News outlets are now reporting that the Imam behind the Ground Zero mosque is being advised by Manhattan Jewish Community Center officials.
I suppose this is meant to allay the concerns of mosque opponents in some way, because if the Jews are OK with it, it must be OK, since everyone knows, if the Muslims are after anyone, it’s the Jews.
But, believe it or not, Jews have been wrong before, and these particular Jews are wrong on this.
A small number of the 9/11 families also evidently support the creation of the uber-mosque just blocks from the worst terrorist attack in U.S. history — an attack done in the name of Islam, radical or otherwise. And neither of those facts matters at all because those well-meaning folks are missing the point and offering an argument that doesn’t cover the actual issue.
They are buying the PC bullpucky – that the issue is religious freedom – which is exactly what the Jihadists are counting on.
The JCC’s rabbi is “calling on Jewish and Christian institutions to accept the couple behind the project…because clearly what this whole controversy has unleashed is a tremendous amount of misinformation, lack of knowledge about Islam that we need to address.”
Not the point.
Let’s assume this “cultural center” and mosque, and the people behind it, are absolutely “moderate” Muslims determined to “build bridges.”
If that were the case, why, considering the national and international uproar this proposed project has unleashed, would the builders refuse to do the “moderate” thing and build the project somewhere else?
An alternative site has even been offered by New York’s governor, and rejected. And that, in my opinion, is proof that the project’s backers are about something other than bridge building. Or even mosque building. They’re about building a mosque right there.
In an interview, the JCC’s rabbi rejected former U.S. House Speaker Newt Gingrich’s analogy comparing the project to Nazis erecting a monument near the U.S. Holocaust Memorial Museum in Washington. She described the controversy as being more like periods in early American history when some colonies outlawed the building of synagogues.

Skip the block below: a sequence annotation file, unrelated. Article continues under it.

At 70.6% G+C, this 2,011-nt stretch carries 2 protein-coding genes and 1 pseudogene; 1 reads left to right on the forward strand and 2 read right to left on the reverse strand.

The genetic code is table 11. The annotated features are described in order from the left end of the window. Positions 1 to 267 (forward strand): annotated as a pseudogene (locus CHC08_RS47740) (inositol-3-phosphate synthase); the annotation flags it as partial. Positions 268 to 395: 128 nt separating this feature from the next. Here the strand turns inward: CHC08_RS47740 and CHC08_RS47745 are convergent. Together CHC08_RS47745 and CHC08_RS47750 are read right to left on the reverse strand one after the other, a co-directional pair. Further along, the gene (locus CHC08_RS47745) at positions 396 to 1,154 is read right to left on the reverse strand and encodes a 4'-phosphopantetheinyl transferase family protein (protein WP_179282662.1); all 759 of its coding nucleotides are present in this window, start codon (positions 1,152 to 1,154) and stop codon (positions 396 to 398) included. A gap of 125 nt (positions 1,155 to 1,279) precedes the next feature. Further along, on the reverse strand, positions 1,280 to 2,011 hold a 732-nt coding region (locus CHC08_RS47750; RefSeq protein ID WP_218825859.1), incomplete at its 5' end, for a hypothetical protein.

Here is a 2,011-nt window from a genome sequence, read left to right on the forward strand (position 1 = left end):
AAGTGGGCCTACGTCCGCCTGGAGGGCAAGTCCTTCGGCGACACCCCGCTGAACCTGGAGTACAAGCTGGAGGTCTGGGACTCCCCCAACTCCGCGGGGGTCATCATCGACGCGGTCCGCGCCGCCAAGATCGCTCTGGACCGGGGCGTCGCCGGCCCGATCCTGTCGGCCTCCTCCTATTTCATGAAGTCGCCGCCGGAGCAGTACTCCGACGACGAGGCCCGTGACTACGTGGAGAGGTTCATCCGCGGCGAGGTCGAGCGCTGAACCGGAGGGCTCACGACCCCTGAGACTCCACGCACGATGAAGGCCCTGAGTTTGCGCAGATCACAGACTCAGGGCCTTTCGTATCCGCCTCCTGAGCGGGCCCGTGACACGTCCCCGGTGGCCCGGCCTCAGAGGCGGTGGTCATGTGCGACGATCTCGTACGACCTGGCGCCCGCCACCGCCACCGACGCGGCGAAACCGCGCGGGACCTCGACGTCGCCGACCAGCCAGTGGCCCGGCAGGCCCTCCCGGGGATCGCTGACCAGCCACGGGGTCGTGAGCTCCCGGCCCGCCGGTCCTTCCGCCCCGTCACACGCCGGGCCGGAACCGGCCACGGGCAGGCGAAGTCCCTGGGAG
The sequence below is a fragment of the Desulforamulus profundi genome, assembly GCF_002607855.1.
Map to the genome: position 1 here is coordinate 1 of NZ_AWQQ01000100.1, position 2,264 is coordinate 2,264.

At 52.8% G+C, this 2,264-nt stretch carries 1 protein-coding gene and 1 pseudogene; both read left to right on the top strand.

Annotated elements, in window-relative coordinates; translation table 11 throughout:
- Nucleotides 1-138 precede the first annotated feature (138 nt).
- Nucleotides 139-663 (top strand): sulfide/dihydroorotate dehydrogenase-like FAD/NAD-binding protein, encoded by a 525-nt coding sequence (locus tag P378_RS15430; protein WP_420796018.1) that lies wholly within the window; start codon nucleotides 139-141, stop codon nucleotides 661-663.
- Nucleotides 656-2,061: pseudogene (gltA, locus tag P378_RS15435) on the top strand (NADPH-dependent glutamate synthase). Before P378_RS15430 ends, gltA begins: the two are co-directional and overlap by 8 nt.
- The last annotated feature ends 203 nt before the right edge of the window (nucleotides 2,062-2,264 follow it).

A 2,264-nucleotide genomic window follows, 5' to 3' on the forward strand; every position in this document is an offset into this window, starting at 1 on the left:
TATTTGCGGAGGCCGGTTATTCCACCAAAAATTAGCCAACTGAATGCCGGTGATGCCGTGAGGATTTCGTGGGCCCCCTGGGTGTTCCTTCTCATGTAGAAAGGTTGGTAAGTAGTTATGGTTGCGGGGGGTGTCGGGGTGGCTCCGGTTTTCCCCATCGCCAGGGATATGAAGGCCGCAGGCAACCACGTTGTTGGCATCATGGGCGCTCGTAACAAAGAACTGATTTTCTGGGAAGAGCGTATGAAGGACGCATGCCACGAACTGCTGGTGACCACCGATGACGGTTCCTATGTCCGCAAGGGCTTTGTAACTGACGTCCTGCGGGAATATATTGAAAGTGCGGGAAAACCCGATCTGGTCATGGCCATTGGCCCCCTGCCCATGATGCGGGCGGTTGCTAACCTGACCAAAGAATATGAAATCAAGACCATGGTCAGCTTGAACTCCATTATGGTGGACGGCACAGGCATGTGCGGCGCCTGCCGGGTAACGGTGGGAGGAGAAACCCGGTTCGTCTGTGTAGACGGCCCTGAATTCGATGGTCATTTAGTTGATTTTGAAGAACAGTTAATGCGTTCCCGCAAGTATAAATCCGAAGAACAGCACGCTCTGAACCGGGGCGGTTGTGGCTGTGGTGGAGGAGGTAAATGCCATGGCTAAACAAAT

But she’s clearly wrong, since no one is even proposing outlawing the building of mosques, just suggesting an alternative location for this one.
No one is trying to keep anyone from practicing Islam and there are mosques all over New York and the country that have been built without controversy.
It’s the site that’s the problem, and anyone trying to make it about Islamophobia is mistaken or lying.
If it were about trying to abridge American Muslims’ religious freedoms, people would be demanding the dismantling of existing mosques, and no one is doing that. If that were where the project’s opponents were coming from, it would look more like Pakistan, where the Taliban recently announced plans to start murdering foreign aid workers whom they believe may be trying to spread Christianity as they rescue victims from the flood waters there.
Just a snapshot of what we’re really up against in our fight against radical Islam.
No, what’s going on with the project’s opposition is mostly about the message its location overlooking the 9/11 hallowed ground would send to our enemies – the ones that danced and handed out candies as they watched the towers fall.
And despite Jon Stewart’s admittedly funny appeal for us not to care what the crazies think, what they think too often translates into what they do, so what they think matters.
And this, to me, is outside legitimate concerns about where the project’s funding is coming from. But both concerns boil down to emboldening the Islamists, who seek world domination though Jihad, both violent and stealth, and who could use this uber-mosque for their own purposes even if that’s not its builders’ intentions.
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